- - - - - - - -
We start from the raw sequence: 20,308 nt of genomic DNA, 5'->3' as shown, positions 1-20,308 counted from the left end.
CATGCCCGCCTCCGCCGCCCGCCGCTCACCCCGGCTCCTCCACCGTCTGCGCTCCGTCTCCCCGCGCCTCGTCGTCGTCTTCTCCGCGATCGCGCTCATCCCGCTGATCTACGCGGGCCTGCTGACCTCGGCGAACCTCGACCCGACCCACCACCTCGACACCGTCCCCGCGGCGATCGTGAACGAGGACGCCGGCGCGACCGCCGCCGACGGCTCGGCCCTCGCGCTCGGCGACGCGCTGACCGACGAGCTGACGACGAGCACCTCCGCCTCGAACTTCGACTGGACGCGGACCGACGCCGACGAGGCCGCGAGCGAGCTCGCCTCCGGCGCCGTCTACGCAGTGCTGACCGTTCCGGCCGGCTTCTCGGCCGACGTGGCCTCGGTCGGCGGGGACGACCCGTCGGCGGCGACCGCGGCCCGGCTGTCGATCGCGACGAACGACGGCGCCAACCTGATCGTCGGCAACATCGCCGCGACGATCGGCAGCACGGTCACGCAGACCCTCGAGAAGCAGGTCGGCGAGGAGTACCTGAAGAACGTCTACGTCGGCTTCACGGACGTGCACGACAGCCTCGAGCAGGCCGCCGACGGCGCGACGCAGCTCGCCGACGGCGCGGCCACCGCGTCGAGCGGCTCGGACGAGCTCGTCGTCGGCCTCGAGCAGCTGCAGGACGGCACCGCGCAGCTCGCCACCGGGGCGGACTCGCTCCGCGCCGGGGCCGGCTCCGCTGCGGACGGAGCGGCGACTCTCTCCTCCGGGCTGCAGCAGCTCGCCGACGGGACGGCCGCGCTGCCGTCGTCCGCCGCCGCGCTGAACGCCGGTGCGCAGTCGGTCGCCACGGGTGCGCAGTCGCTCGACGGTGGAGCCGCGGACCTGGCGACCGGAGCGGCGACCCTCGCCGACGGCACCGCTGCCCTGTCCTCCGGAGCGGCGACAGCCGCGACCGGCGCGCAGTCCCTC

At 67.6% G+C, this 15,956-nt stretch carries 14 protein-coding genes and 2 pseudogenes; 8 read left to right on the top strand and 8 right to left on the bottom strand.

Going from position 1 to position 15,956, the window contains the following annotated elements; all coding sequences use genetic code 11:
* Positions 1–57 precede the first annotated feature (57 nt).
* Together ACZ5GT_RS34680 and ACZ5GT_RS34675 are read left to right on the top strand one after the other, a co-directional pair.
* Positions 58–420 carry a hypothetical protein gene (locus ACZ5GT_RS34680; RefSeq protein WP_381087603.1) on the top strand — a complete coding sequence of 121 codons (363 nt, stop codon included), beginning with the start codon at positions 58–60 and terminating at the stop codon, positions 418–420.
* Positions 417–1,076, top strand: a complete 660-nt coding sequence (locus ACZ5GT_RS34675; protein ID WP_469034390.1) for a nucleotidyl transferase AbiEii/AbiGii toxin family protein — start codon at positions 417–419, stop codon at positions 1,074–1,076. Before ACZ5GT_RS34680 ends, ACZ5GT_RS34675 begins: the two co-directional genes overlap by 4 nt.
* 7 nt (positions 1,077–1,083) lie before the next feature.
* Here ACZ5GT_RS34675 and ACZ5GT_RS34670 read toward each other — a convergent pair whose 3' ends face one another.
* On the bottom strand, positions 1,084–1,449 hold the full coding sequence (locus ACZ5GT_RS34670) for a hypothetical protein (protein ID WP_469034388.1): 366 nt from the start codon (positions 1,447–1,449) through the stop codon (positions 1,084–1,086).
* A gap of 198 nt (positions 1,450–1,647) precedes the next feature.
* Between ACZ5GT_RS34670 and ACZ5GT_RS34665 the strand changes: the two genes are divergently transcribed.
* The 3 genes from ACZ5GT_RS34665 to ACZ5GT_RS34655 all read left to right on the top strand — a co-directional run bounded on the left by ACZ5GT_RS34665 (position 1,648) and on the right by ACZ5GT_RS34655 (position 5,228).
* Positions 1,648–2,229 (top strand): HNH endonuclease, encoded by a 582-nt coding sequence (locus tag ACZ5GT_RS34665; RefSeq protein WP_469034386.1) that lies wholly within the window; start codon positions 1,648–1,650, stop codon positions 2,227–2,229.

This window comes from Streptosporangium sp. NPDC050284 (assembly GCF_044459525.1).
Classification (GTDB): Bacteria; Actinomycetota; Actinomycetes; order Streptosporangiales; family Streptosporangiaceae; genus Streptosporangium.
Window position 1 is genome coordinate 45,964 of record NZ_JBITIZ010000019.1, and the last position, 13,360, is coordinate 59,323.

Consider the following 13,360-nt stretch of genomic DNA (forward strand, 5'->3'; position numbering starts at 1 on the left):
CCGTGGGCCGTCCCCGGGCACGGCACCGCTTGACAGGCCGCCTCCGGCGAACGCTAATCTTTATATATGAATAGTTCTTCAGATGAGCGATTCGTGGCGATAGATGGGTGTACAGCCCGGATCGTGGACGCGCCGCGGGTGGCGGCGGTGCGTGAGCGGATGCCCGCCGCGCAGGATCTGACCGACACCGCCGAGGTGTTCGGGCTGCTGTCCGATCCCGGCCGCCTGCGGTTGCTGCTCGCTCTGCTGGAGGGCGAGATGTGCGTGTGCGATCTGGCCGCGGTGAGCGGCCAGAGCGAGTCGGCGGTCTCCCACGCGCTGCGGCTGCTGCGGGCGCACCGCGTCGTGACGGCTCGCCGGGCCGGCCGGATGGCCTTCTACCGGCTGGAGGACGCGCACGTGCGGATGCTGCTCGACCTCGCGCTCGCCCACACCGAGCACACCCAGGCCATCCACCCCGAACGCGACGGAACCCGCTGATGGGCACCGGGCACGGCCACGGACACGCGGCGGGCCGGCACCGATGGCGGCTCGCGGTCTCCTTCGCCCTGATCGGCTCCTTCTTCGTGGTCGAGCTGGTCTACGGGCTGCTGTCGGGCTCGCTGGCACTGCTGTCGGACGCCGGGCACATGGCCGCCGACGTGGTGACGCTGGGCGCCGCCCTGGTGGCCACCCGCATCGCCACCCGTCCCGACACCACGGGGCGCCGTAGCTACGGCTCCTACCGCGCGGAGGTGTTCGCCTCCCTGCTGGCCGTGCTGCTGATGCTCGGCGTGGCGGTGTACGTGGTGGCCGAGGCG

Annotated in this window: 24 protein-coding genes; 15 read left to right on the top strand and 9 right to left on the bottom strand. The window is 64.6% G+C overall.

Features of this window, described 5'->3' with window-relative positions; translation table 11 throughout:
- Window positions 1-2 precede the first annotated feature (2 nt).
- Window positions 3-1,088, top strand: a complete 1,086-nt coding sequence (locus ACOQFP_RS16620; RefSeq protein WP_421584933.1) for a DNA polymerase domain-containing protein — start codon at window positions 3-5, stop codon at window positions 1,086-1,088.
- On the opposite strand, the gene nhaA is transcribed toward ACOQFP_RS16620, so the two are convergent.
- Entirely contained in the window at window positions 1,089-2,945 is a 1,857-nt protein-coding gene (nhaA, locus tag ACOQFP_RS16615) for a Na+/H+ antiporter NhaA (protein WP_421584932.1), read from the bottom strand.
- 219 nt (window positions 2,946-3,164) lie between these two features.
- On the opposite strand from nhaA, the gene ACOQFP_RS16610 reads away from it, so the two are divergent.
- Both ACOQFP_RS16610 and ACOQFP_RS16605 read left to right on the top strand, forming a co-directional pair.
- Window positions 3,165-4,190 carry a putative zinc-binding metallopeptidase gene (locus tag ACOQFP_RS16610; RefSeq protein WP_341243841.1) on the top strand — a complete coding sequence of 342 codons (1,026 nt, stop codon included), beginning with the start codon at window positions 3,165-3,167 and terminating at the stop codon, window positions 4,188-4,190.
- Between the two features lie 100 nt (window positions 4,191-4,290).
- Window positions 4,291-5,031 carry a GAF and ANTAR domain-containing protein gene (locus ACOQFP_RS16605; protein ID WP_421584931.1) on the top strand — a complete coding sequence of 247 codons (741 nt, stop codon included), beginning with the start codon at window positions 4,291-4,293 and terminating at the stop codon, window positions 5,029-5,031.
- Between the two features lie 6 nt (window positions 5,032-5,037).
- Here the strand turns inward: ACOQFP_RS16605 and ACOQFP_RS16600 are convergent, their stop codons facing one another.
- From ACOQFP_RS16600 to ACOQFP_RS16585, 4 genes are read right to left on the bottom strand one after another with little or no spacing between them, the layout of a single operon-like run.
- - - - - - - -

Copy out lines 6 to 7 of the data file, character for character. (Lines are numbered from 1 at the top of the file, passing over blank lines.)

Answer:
* Together ACZ5GT_RS34680 and ACZ5GT_RS34675 are read left to right on the top strand one after the other, a co-directional pair.
* Positions 58–420 carry a hypothetical protein gene (locus ACZ5GT_RS34680; RefSeq protein WP_381087603.1) on the top strand — a complete coding sequence of 121 codons (363 nt, stop codon included), beginning with the start codon at positions 58–60 and terminating at the stop codon, positions 418–420.